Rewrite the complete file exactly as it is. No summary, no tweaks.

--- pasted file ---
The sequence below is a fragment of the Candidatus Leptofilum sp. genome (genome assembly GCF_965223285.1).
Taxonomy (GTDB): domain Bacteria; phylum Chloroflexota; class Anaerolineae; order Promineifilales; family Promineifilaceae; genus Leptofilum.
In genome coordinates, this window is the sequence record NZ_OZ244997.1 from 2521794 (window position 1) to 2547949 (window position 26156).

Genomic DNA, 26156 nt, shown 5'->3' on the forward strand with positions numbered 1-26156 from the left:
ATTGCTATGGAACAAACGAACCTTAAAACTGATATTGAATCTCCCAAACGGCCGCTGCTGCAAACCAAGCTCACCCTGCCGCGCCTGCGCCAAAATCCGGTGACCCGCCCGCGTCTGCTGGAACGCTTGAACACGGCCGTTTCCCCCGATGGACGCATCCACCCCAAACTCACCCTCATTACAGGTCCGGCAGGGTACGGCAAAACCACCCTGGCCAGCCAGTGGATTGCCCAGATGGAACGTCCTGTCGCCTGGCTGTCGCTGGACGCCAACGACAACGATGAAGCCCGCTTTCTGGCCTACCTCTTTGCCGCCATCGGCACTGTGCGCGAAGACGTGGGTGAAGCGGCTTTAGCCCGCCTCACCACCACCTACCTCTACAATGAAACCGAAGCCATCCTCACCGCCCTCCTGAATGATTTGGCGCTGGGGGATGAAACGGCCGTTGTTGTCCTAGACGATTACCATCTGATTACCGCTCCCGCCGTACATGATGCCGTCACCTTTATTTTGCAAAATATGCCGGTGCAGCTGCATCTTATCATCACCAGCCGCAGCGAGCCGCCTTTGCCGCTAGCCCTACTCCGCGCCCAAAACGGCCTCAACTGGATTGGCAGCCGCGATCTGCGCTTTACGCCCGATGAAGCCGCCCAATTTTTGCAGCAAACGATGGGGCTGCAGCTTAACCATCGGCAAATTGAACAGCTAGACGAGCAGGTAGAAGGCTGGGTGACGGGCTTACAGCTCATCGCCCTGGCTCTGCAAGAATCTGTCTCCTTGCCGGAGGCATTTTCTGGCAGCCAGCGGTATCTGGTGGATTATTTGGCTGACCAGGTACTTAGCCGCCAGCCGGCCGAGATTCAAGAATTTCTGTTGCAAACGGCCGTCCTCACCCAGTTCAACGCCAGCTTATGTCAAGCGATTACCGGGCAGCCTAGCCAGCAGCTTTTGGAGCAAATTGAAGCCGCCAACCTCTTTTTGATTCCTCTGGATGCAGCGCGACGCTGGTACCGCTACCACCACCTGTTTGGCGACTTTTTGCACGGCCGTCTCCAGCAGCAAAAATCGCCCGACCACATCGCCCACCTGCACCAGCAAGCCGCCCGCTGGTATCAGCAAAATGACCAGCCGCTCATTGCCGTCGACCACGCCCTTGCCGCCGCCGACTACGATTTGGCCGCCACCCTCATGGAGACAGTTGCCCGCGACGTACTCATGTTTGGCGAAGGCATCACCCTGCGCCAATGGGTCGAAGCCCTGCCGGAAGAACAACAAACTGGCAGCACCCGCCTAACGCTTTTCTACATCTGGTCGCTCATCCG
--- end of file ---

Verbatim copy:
The sequence below is a fragment of the Candidatus Leptofilum sp. genome (genome assembly GCF_965223285.1).
Taxonomy (GTDB): domain Bacteria; phylum Chloroflexota; class Anaerolineae; order Promineifilales; family Promineifilaceae; genus Leptofilum.
In genome coordinates, this window is the sequence record NZ_OZ244997.1 from 2521794 (window position 1) to 2547949 (window position 26156).

Genomic DNA, 26156 nt, shown 5'->3' on the forward strand with positions numbered 1-26156 from the left:
ATTGCTATGGAACAAACGAACCTTAAAACTGATATTGAATCTCCCAAACGGCCGCTGCTGCAAACCAAGCTCACCCTGCCGCGCCTGCGCCAAAATCCGGTGACCCGCCCGCGTCTGCTGGAACGCTTGAACACGGCCGTTTCCCCCGATGGACGCATCCACCCCAAACTCACCCTCATTACAGGTCCGGCAGGGTACGGCAAAACCACCCTGGCCAGCCAGTGGATTGCCCAGATGGAACGTCCTGTCGCCTGGCTGTCGCTGGACGCCAACGACAACGATGAAGCCCGCTTTCTGGCCTACCTCTTTGCCGCCATCGGCACTGTGCGCGAAGACGTGGGTGAAGCGGCTTTAGCCCGCCTCACCACCACCTACCTCTACAATGAAACCGAAGCCATCCTCACCGCCCTCCTGAATGATTTGGCGCTGGGGGATGAAACGGCCGTTGTTGTCCTAGACGATTACCATCTGATTACCGCTCCCGCCGTACATGATGCCGTCACCTTTATTTTGCAAAATATGCCGGTGCAGCTGCATCTTATCATCACCAGCCGCAGCGAGCCGCCTTTGCCGCTAGCCCTACTCCGCGCCCAAAACGGCCTCAACTGGATTGGCAGCCGCGATCTGCGCTTTACGCCCGATGAAGCCGCCCAATTTTTGCAGCAAACGATGGGGCTGCAGCTTAACCATCGGCAAATTGAACAGCTAGACGAGCAGGTAGAAGGCTGGGTGACGGGCTTACAGCTCATCGCCCTGGCTCTGCAAGAATCTGTCTCCTTGCCGGAGGCATTTTCTGGCAGCCAGCGGTATCTGGTGGATTATTTGGCTGACCAGGTACTTAGCCGCCAGCCGGCCGAGATTCAAGAATTTCTGTTGCAAACGGCCGTCCTCACCCAGTTCAACGCCAGCTTATGTCAAGCGATTACCGGGCAGCCTAGCCAGCAGCTTTTGGAGCAAATTGAAGCCGCCAACCTCTTTTTGATTCCTCTGGATGCAGCGCGACGCTGGTACCGCTACCACCACCTGTTTGGCGACTTTTTGCACGGCCGTCTCCAGCAGCAAAAATCGCCCGACCACATCGCCCACCTGCACCAGCAAGCCGCCCGCTGGTATCAGCAAAATGACCAGCCGCTCATTGCCGTCGACCACGCCCTTGCCGCCGCCGACTACGATTTGGCCGCCACCCTCATGGAGACAGTTGCCCGCGACGTACTCATGTTTGGCGAAGGCATCACCCTGCGCCAATGGGTCGAAGCCCTGCCGGAAGAACAACAAACTGGCAGCACCCGCCTAACGCTTTTCTACATCTGGTCGCTCATCCG